DOI: 10.5553/NJLP/.000013

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Richard Dawson, Justice as Attunement: Transforming Constitutions in Law, Literature, Economics and the Rest of Life

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Willem Witteveen PhD, "Richard Dawson, Justice as Attunement: Transforming Constitutions in Law, Literature, Economics and the Rest of Life", Netherlands Journal of Legal Philosophy, 2, (2014):195-197

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      Richard Dawson, Justice as Attunement: Transforming Constitutions in Law, Literature, Economics and the Rest of Life (Abingdon: Routledge, 2014), 272 p.

      In 1973 James Boyd White published The Legal Imagination. In retrospect, we can say that this was the moment when Law and Literature was born as a stream of consciousness addressing itself to the mind of the lawyer. In the fall of 2013, the event was celebrated with a special workshop at the meeting of an association of scholars devoting themselves to law and the humanities in London. Among the participants was the author of the book under consideration, Richard Dawson, a writer from New Zealand who had taken The Legal Imagination not only as a starting point of scholarly pursuits but as a fountain of wisdom. Justice as Attunement is one of the most intriguing and beautiful books about law I have read in a long time and a completely fitting tribute to White.
      The Legal Imagination itself is an unusual collection of materials, looking somewhat like the traditional casebook that American universities use to teach law. It is subtly different though in aiming to shape the practices of reading and discussion current among lawyers, in such a way as to make them deal better with the authoritative materials of the law and the people they are supposed to be serving. So the emphasis is not on understanding the coherence and complexity of a body of law, but on shaping a critical and self-critical attitude through reading and debating literary texts in conjunction with legal materials. A brilliant example is White’s collection of materials on how the law talks about people. He begins with a selection of passages from novels (Dickens, Tolstoy) where the character of people is evoked, confronting the rich ways this is done with the reduced way the law talks about people in a language of labels (such as in the insanity defense) or judges them without labels (in sentencing a person) where the question is how this can be done. He then moves towards the issue of the language of race and how the law deals with social labels, bringing in all kinds of materials on slavery (political speeches by Lincoln, reports from observers, memoirs written by former slaves, decisions by judges). There are assignments to set the student to work and brief reflections from the teacher himself. It is an open work, in that it urges the reader to take the materials seriously but come to their own conclusions.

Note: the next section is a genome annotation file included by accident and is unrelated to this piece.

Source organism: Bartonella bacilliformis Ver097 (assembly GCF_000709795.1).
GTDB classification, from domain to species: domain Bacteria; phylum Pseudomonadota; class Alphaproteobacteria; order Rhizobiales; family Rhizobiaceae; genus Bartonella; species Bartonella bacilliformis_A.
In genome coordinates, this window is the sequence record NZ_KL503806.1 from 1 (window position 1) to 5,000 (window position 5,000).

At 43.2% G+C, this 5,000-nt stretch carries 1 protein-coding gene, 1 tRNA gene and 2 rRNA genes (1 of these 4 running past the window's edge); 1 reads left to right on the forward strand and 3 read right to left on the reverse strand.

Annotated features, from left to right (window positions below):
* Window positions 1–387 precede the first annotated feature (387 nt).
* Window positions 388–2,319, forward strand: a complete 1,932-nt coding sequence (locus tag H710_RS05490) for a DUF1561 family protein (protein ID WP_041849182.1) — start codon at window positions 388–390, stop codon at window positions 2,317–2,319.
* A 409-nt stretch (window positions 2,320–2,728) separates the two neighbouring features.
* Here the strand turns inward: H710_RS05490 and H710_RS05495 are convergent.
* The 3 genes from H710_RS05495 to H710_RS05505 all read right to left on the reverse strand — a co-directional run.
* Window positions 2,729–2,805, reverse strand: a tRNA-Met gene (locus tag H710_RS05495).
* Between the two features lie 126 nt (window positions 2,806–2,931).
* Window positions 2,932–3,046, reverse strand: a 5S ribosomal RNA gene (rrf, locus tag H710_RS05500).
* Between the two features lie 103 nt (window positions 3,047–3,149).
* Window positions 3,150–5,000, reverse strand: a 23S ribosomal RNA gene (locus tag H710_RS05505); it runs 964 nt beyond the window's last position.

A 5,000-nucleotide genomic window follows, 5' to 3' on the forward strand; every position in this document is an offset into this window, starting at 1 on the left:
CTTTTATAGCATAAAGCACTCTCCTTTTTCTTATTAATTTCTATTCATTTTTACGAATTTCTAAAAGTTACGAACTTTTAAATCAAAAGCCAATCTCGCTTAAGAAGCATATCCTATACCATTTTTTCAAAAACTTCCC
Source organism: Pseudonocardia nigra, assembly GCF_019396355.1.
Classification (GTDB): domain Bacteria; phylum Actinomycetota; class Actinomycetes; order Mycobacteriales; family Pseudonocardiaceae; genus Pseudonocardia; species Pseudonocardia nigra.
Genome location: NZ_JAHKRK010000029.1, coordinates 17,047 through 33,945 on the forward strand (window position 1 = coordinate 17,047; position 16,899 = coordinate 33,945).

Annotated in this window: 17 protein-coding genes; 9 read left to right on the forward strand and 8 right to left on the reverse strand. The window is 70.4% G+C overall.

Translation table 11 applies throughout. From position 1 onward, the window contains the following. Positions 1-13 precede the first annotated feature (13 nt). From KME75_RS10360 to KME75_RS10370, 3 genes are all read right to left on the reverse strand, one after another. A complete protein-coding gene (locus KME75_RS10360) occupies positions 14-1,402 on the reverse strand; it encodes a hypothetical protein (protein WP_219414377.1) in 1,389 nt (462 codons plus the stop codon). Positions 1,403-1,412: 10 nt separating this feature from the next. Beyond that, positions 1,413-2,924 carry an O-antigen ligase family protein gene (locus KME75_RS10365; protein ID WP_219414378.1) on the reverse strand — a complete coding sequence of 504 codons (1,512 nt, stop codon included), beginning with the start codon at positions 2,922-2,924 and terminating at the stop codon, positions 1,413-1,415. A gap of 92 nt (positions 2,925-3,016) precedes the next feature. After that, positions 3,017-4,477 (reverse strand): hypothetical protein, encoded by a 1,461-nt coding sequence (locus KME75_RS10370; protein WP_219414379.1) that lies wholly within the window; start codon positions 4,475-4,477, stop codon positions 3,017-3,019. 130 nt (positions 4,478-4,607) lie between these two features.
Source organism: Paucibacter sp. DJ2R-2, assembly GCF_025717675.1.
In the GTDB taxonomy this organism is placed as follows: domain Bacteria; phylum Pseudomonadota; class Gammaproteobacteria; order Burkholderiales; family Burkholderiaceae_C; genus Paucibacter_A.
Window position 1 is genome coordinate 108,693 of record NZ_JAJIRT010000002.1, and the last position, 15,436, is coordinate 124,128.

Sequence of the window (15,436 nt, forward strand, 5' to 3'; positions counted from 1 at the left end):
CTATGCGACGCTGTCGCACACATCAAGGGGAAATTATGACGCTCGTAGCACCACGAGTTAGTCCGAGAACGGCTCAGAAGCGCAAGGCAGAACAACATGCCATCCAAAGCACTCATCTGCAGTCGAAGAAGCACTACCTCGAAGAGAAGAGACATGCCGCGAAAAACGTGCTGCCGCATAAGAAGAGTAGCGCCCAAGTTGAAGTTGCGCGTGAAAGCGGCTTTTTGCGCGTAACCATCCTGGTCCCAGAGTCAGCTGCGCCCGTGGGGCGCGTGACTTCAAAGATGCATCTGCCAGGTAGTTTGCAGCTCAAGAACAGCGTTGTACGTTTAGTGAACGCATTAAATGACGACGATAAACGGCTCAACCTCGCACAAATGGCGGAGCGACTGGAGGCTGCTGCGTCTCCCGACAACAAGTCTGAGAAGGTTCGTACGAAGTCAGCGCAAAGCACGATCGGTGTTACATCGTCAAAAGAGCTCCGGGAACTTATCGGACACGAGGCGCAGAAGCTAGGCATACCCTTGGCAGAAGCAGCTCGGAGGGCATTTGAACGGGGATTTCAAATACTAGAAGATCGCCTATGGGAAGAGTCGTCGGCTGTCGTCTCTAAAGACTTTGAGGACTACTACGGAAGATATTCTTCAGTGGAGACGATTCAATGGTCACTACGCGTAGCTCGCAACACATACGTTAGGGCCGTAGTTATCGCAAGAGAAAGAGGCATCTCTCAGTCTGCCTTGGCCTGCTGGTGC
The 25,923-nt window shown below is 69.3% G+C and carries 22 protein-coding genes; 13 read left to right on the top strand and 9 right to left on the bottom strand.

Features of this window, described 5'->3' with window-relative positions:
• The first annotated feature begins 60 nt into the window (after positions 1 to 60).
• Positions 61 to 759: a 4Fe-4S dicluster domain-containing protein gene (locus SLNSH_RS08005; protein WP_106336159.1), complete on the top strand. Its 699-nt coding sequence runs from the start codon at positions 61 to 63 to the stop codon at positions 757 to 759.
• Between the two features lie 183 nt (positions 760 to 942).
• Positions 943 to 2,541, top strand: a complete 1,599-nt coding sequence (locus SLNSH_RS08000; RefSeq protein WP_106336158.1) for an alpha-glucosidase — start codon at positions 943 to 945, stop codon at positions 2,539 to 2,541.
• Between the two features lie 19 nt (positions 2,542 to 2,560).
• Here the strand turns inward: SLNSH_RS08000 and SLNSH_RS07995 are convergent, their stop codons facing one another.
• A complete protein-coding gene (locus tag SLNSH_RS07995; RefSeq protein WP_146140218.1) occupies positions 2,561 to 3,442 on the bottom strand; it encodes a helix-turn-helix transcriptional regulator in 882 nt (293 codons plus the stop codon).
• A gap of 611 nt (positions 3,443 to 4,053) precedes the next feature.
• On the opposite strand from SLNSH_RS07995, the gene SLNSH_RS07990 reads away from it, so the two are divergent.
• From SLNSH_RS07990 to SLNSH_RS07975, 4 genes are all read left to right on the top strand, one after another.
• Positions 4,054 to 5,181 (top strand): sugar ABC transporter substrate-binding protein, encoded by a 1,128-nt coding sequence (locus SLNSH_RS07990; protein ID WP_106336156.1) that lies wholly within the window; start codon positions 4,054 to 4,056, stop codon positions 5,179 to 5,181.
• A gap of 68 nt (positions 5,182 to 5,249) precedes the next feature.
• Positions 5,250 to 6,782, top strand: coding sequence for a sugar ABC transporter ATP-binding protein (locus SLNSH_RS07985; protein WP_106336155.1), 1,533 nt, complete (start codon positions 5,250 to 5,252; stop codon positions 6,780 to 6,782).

Dawson turns the method White developed in The Legal Imagination to the legal imagination at work in White’s own writings on law and justice. In White’s footsteps, he wants to practice an art of intense and attentive reading that may transform readers like himself during the process. ‘In brief, the activity is: constituting ourselves and others when we use our language, which we transform in our use of it. I will define this activity largely by directing attention to examples and by my own performance in these pages, for I am myself engaged in it’ (p. 1). If this at first sounds cryptic, it is soon illuminated by bringing in long quotations from texts Dawson has selected and read for us, accompanied with meditations on what these texts may achieve when one manages to really take seriously what they seem to say. This process is compared to tuning a musical instrument, as a process of self-correction through which, for instance, a violinist adjusts the pressures on the strings in order to interpret a musical score. Attuning connects the reader to the author of the text, by creating a kind of virtual friendship, and so an atmosphere in which one can really learn something. This is also where justice comes in: as a particular quality of this kind of interaction, which in its turn is a model for just relationships in the real world.